Participation of Italian farmers in rural development policy
    Pascucci, S. ; Magistris, T. de; Dries, L.K.E. - \ 2013
    European Review of Agricultural Economics 40 (2013)4. - ISSN 0165-1587 - p. 605 - 631.
    agri-environmental contracts - transaction costs - european-union - design - conservation - perspective - information - services - schemes - choice
    The aim of this paper is to study farmers' participation in rural development policy (RDP) measures. We investigate to what extent regional RDP priorities are driven by regional characteristics and moreover, whether regional-level policy priorities help to explain farmers' participation in RDP measures. We estimate a multilevel binary choice model that includes both farm-level and regional-level explanatory variables. We conclude that regional governments select RDP priorities based on the specific features of their region. Regional policy priorities play an important role in explaining farmers' participation in agri-environmental schemes but not in measures aimed at improving farmer competitiveness.
    The 3rd DBCLS BioHackathon: improving life science data integration with Semantic Web technologies
    Katayama, T. ; Wilkinson, D.W. ; Micklem, G. ; Kawashima, S. ; Yamaguchi, A. ; Nakao, M. ; Yamamoto, T. ; Okamoto, S. ; Oouchida, K. ; Chung, H. ; Aerts, J. ; Afzal, H. ; Antezana, E. ; Arakawa, K. ; Aranda, B. ; Belleau, F. ; Bolleman, J. ; Bonnal, R.J.P. ; Chapman, B. ; Cock, P.J.A. ; Eriksson, T. ; Gordon, P.M.K. ; Goto, N. ; Hayashida, K. ; Horn, H. ; Ishiwata, R. ; Kaminuma, E. ; Kasprzyk, A. ; Kawaji, H. ; Kido, N. ; Kim, Y. ; Kinjo, A.R. ; Konishi, F. ; Kwon, K.H. ; Labarga, A. ; Lamprecht, A. ; Lin, Y. ; Lindenbaum, P. ; McCarthy, L. ; Morita, H. ; Murakami, K. ; Nagao, K. ; Nishida, K. ; Nishimura, K. ; Nishizawa, T. ; Ogishima, S. ; Ono, K. ; Oshita, K. ; Park, K. ; Prins, J.C.P. ; Saito, T. ; Samwald, M. ; Satagopam, V.P. ; Shigemoto, Y. ; Smith, R. ; Splendiani, A. ; Sugawara, H. ; Taylor, J. ; Vos, R.A. ; Withers, D. ; Yamasaki, C. ; Zmasek, C.M. ; Kawamoto, S. ; Okubo, K. ; Asai, K. ; Takagi, T. - \ 2013
    Journal of Biomedical Semantics 4 (2013). - ISSN 2041-1480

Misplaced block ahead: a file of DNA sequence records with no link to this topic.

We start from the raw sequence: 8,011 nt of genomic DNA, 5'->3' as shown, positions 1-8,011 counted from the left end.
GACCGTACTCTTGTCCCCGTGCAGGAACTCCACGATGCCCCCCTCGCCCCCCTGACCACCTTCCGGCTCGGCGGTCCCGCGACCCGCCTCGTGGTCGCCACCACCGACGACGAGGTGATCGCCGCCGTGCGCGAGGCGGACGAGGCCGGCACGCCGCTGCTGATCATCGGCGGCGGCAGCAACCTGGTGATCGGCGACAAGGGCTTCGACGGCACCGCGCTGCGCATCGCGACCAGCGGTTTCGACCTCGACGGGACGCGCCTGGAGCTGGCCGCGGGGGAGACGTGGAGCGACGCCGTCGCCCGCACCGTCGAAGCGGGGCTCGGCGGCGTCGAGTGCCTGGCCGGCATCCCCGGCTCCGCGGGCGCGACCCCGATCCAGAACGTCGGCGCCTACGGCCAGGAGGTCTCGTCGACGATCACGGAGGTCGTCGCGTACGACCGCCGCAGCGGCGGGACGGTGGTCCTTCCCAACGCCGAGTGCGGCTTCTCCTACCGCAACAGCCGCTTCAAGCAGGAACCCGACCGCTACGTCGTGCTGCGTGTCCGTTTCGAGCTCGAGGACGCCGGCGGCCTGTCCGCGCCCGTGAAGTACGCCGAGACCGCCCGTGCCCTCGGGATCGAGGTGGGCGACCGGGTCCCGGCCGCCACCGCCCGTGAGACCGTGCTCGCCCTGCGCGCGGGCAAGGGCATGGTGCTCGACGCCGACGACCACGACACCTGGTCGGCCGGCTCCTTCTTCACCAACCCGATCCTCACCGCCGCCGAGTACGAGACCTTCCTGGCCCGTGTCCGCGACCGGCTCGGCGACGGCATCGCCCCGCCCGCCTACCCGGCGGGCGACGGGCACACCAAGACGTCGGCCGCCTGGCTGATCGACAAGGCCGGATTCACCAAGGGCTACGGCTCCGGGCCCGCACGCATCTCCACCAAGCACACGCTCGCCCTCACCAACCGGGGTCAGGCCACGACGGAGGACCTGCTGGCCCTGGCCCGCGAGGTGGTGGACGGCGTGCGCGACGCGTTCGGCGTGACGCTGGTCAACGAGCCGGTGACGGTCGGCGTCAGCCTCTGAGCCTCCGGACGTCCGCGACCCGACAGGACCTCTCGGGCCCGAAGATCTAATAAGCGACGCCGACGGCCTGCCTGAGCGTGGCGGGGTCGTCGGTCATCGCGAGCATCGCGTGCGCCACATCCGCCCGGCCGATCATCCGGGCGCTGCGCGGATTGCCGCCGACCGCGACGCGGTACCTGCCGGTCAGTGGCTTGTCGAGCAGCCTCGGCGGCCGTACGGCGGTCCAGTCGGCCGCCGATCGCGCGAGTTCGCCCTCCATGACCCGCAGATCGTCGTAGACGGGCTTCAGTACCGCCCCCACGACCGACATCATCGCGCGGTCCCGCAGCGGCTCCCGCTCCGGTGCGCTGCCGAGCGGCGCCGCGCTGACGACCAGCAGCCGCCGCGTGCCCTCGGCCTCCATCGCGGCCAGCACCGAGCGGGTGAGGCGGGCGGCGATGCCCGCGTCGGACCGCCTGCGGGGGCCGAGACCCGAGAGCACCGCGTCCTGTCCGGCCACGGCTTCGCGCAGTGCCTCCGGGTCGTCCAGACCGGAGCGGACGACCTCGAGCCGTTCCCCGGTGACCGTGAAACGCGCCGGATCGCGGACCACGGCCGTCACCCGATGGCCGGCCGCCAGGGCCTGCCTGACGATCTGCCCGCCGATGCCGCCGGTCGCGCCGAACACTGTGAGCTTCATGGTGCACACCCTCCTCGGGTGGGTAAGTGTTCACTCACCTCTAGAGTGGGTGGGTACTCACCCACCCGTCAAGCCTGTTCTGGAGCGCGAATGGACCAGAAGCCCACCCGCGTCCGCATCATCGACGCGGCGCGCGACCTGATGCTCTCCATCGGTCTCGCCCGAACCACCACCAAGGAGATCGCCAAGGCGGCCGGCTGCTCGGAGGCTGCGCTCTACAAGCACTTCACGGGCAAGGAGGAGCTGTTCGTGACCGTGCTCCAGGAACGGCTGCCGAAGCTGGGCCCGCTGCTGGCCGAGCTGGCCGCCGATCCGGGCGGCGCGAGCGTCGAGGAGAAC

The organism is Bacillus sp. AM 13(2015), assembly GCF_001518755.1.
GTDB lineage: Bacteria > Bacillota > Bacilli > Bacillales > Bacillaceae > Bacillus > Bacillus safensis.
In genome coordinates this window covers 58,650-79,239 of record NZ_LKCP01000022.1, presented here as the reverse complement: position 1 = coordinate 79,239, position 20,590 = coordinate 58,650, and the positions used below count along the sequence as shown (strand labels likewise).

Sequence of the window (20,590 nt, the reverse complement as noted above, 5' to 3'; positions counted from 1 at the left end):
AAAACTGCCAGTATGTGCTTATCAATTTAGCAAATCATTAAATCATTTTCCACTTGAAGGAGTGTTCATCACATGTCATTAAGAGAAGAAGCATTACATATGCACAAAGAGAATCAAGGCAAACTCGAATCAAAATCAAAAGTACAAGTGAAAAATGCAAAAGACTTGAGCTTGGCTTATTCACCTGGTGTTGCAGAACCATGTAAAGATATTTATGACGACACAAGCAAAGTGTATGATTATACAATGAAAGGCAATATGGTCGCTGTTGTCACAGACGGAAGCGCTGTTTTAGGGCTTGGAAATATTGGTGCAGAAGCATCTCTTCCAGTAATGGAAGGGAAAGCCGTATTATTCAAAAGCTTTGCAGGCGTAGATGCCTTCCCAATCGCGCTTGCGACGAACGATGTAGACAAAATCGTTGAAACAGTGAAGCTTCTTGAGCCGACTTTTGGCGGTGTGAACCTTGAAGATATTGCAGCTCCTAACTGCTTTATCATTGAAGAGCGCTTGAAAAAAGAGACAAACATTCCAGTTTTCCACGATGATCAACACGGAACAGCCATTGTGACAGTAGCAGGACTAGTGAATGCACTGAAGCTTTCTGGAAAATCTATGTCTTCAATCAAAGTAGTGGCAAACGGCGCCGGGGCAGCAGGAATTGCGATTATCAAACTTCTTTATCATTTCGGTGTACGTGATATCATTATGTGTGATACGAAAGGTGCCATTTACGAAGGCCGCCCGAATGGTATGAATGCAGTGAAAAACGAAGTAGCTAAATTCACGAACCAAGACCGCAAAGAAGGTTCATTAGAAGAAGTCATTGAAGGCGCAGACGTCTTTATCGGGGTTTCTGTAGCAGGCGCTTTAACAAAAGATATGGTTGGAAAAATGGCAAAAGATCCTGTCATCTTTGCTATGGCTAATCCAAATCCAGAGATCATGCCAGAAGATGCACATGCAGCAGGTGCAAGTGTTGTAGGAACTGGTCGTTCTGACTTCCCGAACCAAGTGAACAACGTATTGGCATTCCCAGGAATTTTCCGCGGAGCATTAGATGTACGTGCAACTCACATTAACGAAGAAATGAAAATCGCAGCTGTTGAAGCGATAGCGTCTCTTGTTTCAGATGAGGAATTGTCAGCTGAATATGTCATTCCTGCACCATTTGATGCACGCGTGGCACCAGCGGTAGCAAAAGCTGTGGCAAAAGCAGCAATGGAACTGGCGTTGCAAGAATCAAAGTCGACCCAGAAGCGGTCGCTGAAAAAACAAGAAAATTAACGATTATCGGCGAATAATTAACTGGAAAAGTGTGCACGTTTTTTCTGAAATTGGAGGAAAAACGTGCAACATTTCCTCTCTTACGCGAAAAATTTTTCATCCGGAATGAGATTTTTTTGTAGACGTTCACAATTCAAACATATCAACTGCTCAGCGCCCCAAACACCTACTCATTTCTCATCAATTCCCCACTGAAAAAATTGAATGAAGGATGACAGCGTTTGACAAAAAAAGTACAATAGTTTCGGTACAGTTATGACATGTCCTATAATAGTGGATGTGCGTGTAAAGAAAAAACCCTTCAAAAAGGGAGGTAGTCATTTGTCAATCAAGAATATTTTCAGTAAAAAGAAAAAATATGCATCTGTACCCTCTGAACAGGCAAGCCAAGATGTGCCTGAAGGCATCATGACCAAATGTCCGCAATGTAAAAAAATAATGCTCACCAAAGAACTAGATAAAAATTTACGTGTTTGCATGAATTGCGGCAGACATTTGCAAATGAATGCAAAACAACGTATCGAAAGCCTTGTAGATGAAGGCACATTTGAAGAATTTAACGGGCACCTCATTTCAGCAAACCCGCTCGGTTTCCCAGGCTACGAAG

protein-interaction database - systems biology - ontology - bioinformatics - tool - representation - services - language - framework - networks
    Background: BioHackathon 2010 was the third in a series of meetings hosted by the Database Center for Life Sciences (DBCLS) in Tokyo, Japan. The overall goal of the BioHackathon series is to improve the quality and accessibility of life science research data on the Web by bringing together representatives from public databases, analytical tool providers, and cyber-infrastructure researchers to jointly tackle important challenges in the area of in silico biological research. Results: The theme of BioHackathon 2010 was the 'Semantic Web', and all attendees gathered with the shared goal of producing Semantic Web data from their respective resources, and/or consuming or interacting those data using their tools and interfaces. We discussed on topics including guidelines for designing semantic data and interoperability of resources. We consequently developed tools and clients for analysis and visualization. Conclusion: We provide a meeting report from BioHackathon 2010, in which we describe the discussions, decisions, and breakthroughs made as we moved towards compliance with Semantic Web technologies - from source provider, through middleware, to the end-consumer. source provider, through middleware, to the end-consumer.
    Benefits of investing in ecosystem restoration
    Groot, R.S. de; Blignaut, J. ; Ploeg, S. van der; Aronson, J. ; Elmqvist, T. ; Farley, J. - \ 2013
    Conservation Biology 27 (2013)6. - ISSN 0888-8892 - p. 1286 - 1293.
    ecological restoration - south-africa - biodiversity - payments - services - opportunities - conservation - metaanalysis - indonesia - working
    Measures aimed at conservation or restoration of ecosystems are often seen as net-cost projects by governments and businesses because they are based on incomplete and often faulty cost-benefit analyses. After screening over 200 studies, we examined the costs (94 studies) and benefits (225 studies) of ecosystem restoration projects that had sufficient reliable data in 9 different biomes ranging from coral reefs to tropical forests. Costs included capital investment and maintenance of the restoration project, and benefits were based on the monetary value of the total bundle of ecosystem services provided by the restored ecosystem. Assuming restoration is always imperfect and benefits attain only 75% of the maximum value of the reference systems over 20 years, we calculated the net present value at the social discount rates of 2% and 8%. We also conducted 2 threshold cum sensitivity analyses. Benefit-cost ratios ranged from about 0.05:1 (coral reefs and coastal systems, worst-case scenario) to as much as 35:1 (grasslands, best-case scenario). Our results provide only partial estimates of benefits at one point in time and reflect the lower limit of the welfare benefits of ecosystem restoration because both scarcity of and demand for ecosystem services is increasing and new benefits of natural ecosystems and biological diversity are being discovered. Nonetheless, when accounting for even the incomplete range of known benefits through the use of static estimates that fail to capture rising values, the majority of the restoration projects we analyzed provided net benefits and should be considered not only as profitable but also as high-yielding investments.